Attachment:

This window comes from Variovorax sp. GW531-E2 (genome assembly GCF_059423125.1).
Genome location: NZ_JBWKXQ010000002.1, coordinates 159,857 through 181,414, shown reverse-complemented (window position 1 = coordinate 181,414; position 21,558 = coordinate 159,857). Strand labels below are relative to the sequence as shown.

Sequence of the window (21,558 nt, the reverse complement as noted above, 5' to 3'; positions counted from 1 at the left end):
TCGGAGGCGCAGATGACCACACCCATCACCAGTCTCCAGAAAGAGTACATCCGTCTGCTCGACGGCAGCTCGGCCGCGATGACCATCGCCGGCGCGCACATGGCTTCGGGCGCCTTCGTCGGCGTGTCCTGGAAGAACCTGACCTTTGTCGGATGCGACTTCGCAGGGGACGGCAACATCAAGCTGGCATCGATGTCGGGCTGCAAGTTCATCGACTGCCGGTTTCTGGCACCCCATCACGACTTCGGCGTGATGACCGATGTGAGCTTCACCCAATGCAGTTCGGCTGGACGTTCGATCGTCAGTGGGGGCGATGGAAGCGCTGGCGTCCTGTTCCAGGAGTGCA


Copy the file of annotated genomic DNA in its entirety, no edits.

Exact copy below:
This window comes from Variovorax sp. GW531-E2 (genome assembly GCF_059423125.1).
Genome location: NZ_JBWKXQ010000002.1, coordinates 159,857 through 181,414, shown reverse-complemented (window position 1 = coordinate 181,414; position 21,558 = coordinate 159,857). Strand labels below are relative to the sequence as shown.

Sequence of the window (21,558 nt, the reverse complement as noted above, 5' to 3'; positions counted from 1 at the left end):
TCGGAGGCGCAGATGACCACACCCATCACCAGTCTCCAGAAAGAGTACATCCGTCTGCTCGACGGCAGCTCGGCCGCGATGACCATCGCCGGCGCGCACATGGCTTCGGGCGCCTTCGTCGGCGTGTCCTGGAAGAACCTGACCTTTGTCGGATGCGACTTCGCAGGGGACGGCAACATCAAGCTGGCATCGATGTCGGGCTGCAAGTTCATCGACTGCCGGTTTCTGGCACCCCATCACGACTTCGGCGTGATGACCGATGTGAGCTTCACCCAATGCAGTTCGGCTGGACGTTCGATCGTCAGTGGGGGCGATGGAAGCGCTGGCGTCCTGTTCCAGGAGTGCA